The first day of the New Year was an amazing one for me as my progesterone suppositories were halved.  Because the China and NZ equivalents were only 100mg instead of 200mg my pills had increased to 17 a day and 1 injection, so halving these was amazing.  It also meant I had to take them twice a day and not 4 times…I could smell the freedom!  I was also down to 6 more injections to go – in 1 weeks time I would be off all meds and the injections, bar 5 (multivitamins, folic acid and baby aspirin – all of which I needed to continue throughout my pregnancy).

I was still ill and getting nauseous during the day but small afternoon naps and carrying around small energy bites helped that along.  Naps are an amazing thing that I have never been able to do – it was the only thing that was helping me to get through my days, so I was loving the hell out of the 10 or 20 minutes I was getting during the day.

A friend of mine calls the baby ‘the parasite’, as it sucks everything out of you.  She was talking about her own pregnancy but I have to agree!  It is seriously what it feel like.  I was a shell of myself in the first trimester.

Along with no more big meds and injections in a weeks time, it also changed into the second trimester…I was dying for things to improve as everyone had told me they would and even having a tiny bit of energy restored to me would be amazing!

Back to Beijing

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It was very fitting that due to timings and time zones, my lucky last injection had to be done in a plane toilet, midway between NZ and Singapore.  No more injections, so I had to get a celebratory photo.  I seriously do not miss those daily buggars!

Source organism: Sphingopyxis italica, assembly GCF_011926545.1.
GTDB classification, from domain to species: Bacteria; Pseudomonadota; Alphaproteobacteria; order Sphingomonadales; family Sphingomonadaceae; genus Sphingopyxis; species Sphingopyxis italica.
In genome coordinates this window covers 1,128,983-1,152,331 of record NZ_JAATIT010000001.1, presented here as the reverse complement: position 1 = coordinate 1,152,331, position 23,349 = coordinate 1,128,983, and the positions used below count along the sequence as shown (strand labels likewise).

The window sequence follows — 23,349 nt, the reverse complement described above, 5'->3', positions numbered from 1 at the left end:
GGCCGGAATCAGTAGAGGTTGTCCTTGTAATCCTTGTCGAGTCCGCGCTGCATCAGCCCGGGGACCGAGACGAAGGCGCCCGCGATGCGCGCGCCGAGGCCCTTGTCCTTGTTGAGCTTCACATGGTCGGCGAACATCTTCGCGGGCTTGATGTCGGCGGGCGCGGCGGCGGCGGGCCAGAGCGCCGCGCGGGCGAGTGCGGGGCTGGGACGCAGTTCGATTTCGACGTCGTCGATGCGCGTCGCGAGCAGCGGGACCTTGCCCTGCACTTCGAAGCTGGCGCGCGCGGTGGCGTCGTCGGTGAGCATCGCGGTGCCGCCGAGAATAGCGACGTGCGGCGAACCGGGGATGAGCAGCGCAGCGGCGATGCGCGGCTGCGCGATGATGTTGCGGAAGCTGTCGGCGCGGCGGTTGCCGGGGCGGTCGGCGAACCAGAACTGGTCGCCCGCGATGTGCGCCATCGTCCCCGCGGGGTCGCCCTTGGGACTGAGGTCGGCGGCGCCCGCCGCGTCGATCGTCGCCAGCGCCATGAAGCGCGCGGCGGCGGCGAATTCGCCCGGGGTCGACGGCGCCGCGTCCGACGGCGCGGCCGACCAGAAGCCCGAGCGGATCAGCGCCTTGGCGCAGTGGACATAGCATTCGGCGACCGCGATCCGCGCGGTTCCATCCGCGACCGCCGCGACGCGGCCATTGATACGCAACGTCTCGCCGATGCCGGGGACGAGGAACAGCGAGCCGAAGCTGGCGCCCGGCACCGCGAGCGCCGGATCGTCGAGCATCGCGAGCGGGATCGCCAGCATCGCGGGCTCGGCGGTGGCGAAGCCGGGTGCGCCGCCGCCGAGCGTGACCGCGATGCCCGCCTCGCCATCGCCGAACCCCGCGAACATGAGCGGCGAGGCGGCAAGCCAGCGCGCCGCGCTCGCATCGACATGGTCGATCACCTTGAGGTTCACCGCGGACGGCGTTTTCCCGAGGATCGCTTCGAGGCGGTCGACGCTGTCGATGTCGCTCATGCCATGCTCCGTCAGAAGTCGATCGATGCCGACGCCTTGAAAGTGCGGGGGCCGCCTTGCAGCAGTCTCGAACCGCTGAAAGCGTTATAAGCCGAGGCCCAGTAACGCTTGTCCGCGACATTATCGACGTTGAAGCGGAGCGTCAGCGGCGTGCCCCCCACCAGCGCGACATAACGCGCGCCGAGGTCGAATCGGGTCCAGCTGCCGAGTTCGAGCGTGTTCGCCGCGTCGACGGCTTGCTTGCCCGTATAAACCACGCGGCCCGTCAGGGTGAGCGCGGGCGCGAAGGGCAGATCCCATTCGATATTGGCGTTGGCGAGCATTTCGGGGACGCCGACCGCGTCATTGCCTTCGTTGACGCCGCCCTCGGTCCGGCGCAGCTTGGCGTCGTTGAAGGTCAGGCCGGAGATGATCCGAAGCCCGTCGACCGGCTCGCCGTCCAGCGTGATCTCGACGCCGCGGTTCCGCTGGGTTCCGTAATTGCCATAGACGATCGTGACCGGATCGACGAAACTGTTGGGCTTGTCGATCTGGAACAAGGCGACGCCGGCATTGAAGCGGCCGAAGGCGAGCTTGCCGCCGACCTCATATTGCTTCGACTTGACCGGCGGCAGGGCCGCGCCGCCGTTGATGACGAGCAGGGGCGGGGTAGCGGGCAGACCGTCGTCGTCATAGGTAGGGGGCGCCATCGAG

Thank you

I will be forever grateful for the love, support and messages that I have received throughout this journey, they are what have got me through.  It has been and still remains an incredibly tough journey and all the messages, words of encouragement and advice have helped twofold.  Thanks for being so amazing and supporting me on this roller coaster journey.

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Non alcoholic New Years – cheers to 2017

Here’s to my next adventure – due July 7th

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The verdict

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Putting a face to the name – introducing Serum

Overwhelmed and shattered emotionally I spent the next day in bed feeling a little under the weather – some mild cramps but nothing too unbearable.  I had felt so good the day of the procedure that I had even organised to visit some friends who were moored at a neighbouring island, however I was incredibly over ambitious thinking I would be able to do this.  I think the fact that with too many orifices being violated, a myriad of pills, being told to do limited exercise and that I couldn’t swim sealed the deal.

Because the day after the egg retrieval was a Sunday, I had to wait until Monday to visit the clinic to find out how my eggs had done and if they had fertilised.

Holy moly – some pretty important things these eggs were going through at this point and I had no choice but to try and relax and watch the hunky men of Chicago Fire (my new found binge watch TV show) to get me through.

2pm on Monday I got up the courage to leave the house and make the journey to the clinic.

An embryologist was called and came down to meet me in the waiting room.  She then started to tell me how they were looking.  The fact that I wasn’t taken away to a room and was talked to in a public waiting room had to be a good thing right?

I’m not so sure about that!!  If there is one thing that Serum needs to work on it is not delivering their news in a public area.

Unfortunately (but fortunately), only 1 egg had been fertilised.  I had a massive pit in my stomach but had prepared myself for maybe having heartbreak so was also relieved that I have 1 fertilised egg – it only takes 1.  I later asked and found out that it had been my natural egg that had survived/ been fertilised – nature is a pretty awesome thing.